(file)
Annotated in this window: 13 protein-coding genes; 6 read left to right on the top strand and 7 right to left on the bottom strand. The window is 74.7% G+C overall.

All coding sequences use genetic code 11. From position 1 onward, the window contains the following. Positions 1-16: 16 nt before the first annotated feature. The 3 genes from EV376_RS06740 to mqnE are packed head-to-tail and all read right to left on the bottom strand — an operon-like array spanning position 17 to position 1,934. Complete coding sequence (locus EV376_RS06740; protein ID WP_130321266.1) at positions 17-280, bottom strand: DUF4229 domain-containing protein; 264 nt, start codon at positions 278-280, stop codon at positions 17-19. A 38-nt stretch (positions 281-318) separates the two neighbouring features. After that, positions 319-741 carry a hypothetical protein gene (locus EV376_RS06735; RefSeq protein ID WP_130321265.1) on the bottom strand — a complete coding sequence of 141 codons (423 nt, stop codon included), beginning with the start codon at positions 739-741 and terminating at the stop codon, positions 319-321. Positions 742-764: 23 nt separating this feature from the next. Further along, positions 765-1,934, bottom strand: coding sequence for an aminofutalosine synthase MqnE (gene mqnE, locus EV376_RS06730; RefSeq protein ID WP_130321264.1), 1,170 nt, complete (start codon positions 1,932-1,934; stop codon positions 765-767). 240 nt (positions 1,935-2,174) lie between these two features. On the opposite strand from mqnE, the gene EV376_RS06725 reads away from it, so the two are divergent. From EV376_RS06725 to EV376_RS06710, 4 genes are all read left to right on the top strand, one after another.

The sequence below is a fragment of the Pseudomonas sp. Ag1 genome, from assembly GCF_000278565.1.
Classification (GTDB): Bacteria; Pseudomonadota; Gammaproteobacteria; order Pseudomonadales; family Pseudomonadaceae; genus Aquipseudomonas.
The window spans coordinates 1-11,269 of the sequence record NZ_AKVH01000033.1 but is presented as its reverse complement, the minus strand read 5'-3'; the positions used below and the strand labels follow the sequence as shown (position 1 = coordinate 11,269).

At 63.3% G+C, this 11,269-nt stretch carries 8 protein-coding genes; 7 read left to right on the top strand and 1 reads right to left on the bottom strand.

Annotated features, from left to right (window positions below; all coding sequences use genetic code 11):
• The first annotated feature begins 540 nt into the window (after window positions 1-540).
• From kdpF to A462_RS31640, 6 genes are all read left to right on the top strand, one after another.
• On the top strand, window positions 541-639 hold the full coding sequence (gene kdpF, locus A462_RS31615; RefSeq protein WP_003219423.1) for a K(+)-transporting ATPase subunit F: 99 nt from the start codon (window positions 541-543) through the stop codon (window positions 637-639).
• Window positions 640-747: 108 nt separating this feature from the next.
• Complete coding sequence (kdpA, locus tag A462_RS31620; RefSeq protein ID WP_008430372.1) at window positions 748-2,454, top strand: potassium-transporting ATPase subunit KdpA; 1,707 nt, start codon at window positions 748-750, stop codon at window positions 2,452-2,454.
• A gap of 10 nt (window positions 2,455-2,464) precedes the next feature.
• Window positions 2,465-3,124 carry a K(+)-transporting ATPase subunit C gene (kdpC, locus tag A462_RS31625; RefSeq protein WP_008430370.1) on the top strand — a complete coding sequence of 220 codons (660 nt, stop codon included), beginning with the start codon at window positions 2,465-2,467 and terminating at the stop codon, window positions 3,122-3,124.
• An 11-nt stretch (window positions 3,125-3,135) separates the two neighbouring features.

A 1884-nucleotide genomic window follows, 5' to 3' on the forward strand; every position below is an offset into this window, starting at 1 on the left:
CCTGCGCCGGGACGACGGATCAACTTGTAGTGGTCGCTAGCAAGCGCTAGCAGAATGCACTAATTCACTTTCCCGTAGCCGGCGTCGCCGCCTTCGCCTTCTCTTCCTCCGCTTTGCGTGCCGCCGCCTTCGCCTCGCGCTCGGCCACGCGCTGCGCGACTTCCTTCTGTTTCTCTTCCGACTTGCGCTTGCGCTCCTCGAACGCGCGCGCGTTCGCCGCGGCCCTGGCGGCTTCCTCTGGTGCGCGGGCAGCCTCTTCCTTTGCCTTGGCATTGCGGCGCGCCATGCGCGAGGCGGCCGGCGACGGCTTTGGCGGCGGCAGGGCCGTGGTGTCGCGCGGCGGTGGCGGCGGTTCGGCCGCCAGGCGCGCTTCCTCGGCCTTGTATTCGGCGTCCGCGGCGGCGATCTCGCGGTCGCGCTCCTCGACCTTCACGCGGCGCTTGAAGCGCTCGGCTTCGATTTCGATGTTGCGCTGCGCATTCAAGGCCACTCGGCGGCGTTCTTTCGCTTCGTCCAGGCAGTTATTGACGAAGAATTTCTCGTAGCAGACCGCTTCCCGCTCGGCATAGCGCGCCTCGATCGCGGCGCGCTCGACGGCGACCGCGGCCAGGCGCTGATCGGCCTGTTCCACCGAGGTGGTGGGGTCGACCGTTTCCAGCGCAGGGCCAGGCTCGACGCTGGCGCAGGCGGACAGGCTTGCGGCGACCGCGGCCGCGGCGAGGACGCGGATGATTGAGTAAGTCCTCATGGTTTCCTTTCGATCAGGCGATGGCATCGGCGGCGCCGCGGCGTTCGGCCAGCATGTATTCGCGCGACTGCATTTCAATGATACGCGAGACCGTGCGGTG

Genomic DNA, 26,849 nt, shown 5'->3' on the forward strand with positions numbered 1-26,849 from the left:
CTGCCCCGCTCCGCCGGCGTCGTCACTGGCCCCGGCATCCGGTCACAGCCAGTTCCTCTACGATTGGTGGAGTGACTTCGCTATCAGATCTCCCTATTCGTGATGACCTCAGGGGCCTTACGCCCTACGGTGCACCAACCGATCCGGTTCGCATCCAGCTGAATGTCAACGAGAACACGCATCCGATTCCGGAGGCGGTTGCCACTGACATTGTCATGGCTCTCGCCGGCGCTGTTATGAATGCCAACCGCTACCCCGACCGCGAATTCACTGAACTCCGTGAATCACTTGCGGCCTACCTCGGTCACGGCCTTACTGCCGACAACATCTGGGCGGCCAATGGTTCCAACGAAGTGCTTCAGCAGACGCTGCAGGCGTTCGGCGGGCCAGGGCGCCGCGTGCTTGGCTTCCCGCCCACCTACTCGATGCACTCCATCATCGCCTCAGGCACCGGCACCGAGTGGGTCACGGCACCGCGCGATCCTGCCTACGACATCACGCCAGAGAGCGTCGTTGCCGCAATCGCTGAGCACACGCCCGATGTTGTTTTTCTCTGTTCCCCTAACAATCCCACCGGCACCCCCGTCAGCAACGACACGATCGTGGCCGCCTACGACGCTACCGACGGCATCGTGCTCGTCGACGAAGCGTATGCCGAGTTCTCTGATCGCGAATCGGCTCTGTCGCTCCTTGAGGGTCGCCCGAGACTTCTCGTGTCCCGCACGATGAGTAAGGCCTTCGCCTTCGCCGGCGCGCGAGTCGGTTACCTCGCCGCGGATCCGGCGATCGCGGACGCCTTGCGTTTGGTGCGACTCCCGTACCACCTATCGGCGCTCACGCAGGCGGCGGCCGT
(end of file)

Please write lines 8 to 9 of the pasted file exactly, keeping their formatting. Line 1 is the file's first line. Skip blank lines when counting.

• The first annotated feature begins 540 nt into the window (after window positions 1-540).
• From kdpF to A462_RS31640, 6 genes are all read left to right on the top strand, one after another.